Car Show or No-Show?

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Car Show or No-Show?

Be forewarned: Don't go to the Seoul Motor Fair expecting a full-blown international car show a la Tokyo, Detroit or Frankfurt. It doesn't even make the grade as a national motor show since Hyundai and the other local manufacturers have decided to skip this one altogether.

The organizers are luring the crowds with tantalizing promises of Ferraris, Lamborghinis, Porsches and all manner of exotics. But, lamentably, of the several dozen cars on display, most are used and, in some cases, decades old. On distant shores, this collection would be consigned to a used-car lot but, in Seoul, it is parading itself as a car show.

And there's no pretense. The upper level of the two-floor show is populated by "pre-owned" exotics that are clearly marked "for sale." A sharp-looking white Mercedes S500 Coupe caught my eye but even with the gathering clouds of another "IMF economic crisis" that have made used imports a huge bargain, I didn't bother to ask. In all fairness, this is not a show for the jaundiced eyes of a foreigner. It's meant strictly for local consumption - and locals, particularly young ones, will see these cars in a totally different light.

Eyes will glaze over and jaws will drop at the sight of dreams cars like the Lamborghini Diablo painted in - what else - devilish black. There are race cars (F1 Ferrari and a Cos-worth-powered CART racer), go-carts, performance- tuned versions of Korean production cars like the Tiburon plus a cornucopia of sedans and SUVs.

BMW and Toyota are the only two manufacturers with an official presence and, to their credit, have entered their full Korean model lineup; needless to say, they furrnished all-new examples. If you're smooth enough, you may be able to talk the staff into opening up one of the cars for a cockpit inspection.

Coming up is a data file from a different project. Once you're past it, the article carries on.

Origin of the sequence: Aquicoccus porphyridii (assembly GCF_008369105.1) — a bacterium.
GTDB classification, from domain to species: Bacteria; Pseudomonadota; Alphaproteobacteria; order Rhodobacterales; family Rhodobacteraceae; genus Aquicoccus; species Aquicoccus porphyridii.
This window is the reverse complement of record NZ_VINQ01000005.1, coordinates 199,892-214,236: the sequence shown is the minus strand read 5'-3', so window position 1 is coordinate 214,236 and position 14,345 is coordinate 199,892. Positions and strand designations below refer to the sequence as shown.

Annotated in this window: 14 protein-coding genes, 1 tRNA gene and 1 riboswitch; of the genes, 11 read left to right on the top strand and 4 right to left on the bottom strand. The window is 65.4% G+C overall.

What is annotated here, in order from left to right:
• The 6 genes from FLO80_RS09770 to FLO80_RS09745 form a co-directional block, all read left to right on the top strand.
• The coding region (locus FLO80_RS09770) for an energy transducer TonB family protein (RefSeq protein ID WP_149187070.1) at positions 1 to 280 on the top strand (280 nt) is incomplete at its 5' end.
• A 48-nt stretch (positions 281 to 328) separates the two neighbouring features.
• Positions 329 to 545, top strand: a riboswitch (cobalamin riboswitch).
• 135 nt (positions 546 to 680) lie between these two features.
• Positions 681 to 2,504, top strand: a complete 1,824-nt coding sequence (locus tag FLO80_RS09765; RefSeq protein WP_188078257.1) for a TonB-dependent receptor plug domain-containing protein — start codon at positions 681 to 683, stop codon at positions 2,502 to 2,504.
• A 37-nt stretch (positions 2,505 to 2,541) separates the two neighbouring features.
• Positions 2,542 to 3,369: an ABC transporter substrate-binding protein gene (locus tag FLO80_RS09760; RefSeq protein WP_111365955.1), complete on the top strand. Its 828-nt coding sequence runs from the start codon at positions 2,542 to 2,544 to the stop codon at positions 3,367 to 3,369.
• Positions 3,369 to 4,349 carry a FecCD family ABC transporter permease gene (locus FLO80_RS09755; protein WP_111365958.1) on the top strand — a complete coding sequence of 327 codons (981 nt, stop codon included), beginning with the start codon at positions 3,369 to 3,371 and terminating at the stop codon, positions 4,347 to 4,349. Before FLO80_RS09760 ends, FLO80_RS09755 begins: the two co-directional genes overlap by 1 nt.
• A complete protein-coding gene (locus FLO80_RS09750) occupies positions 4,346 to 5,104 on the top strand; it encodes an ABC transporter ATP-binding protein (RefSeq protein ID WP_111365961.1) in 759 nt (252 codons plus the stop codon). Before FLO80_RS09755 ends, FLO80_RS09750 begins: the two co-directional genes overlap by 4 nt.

Check out the interior of the mind-blowing V-8 powered BMW M5. The 145.2 million won ($121,000) price tag of this autobahn rocket, approximately triple the price of a regular 5-series sedan, will quickly bring you down to earth. But for me, the chance to ogle two roadgoing Ferraris was worth the price of admission. Finished in the classic Ferrari red, the F40 and F50 are icons with an amazing presence.

Driving one of these around Seoul would surely be the textbook definition of relieving frustration. Living here, you become inured to the sight of an endless parade of identical-looking cars. These two curvaceous beauties are truly a sight for sore eyes. One can only imagine the rhapsodic sounds of those engines as they accelerate.

You can't help but wonder about the irony of holding a car show in Seoul's busiest bus terminal: Mobility meets immobility. If you've done COEX Mall, a visit to the Seoul Motor Fair isn't a bad way to spend an afternoon. The show's venue, the Central City Mall, is a part of the sprawling bus terminal complex and offers plenty of good restaurants plus a Cineplex and a Marriott Hotel. . The show runs to Dec. 25 and admission is just 5,000 won for adults. The easiest way to get there is to take the No. 3 subway line to the Express Bus Terminal Station.

by Oles Gadacz

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